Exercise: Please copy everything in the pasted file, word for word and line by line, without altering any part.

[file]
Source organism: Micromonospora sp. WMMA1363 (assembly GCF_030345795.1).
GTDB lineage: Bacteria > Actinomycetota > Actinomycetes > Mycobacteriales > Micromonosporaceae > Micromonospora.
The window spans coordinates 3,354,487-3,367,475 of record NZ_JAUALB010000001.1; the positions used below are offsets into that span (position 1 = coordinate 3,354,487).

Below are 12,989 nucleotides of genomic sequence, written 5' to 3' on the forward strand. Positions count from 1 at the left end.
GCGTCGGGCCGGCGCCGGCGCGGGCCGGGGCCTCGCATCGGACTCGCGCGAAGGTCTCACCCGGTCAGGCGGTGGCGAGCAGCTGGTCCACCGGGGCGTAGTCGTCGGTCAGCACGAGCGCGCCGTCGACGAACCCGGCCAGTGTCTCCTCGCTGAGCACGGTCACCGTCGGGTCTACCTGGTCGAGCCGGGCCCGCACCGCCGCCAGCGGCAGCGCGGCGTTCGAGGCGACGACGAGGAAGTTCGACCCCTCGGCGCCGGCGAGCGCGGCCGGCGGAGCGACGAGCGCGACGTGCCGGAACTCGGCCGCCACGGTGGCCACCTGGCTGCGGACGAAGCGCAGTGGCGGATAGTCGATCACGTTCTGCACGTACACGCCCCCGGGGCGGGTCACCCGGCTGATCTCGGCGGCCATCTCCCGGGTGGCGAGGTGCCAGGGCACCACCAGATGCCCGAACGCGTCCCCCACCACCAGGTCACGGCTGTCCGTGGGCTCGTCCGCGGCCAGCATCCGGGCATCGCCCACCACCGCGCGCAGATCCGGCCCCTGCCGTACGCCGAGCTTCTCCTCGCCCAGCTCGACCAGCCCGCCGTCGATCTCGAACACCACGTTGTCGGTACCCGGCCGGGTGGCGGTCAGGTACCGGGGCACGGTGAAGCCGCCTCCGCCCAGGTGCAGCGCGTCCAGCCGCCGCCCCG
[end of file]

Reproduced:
Source organism: Micromonospora sp. WMMA1363 (assembly GCF_030345795.1).
GTDB lineage: Bacteria > Actinomycetota > Actinomycetes > Mycobacteriales > Micromonosporaceae > Micromonospora.
The window spans coordinates 3,354,487-3,367,475 of record NZ_JAUALB010000001.1; the positions used below are offsets into that span (position 1 = coordinate 3,354,487).

Below are 12,989 nucleotides of genomic sequence, written 5' to 3' on the forward strand. Positions count from 1 at the left end.
GCGTCGGGCCGGCGCCGGCGCGGGCCGGGGCCTCGCATCGGACTCGCGCGAAGGTCTCACCCGGTCAGGCGGTGGCGAGCAGCTGGTCCACCGGGGCGTAGTCGTCGGTCAGCACGAGCGCGCCGTCGACGAACCCGGCCAGTGTCTCCTCGCTGAGCACGGTCACCGTCGGGTCTACCTGGTCGAGCCGGGCCCGCACCGCCGCCAGCGGCAGCGCGGCGTTCGAGGCGACGACGAGGAAGTTCGACCCCTCGGCGCCGGCGAGCGCGGCCGGCGGAGCGACGAGCGCGACGTGCCGGAACTCGGCCGCCACGGTGGCCACCTGGCTGCGGACGAAGCGCAGTGGCGGATAGTCGATCACGTTCTGCACGTACACGCCCCCGGGGCGGGTCACCCGGCTGATCTCGGCGGCCATCTCCCGGGTGGCGAGGTGCCAGGGCACCACCAGATGCCCGAACGCGTCCCCCACCACCAGGTCACGGCTGTCCGTGGGCTCGTCCGCGGCCAGCATCCGGGCATCGCCCACCACCGCGCGCAGATCCGGCCCCTGCCGTACGCCGAGCTTCTCCTCGCCCAGCTCGACCAGCCCGCCGTCGATCTCGAACACCACGTTGTCGGTACCCGGCCGGGTGGCGGTCAGGTACCGGGGCACGGTGAAGCCGCCTCCGCCCAGGTGCAGCGCGTCCAGCCGCCGCCCCG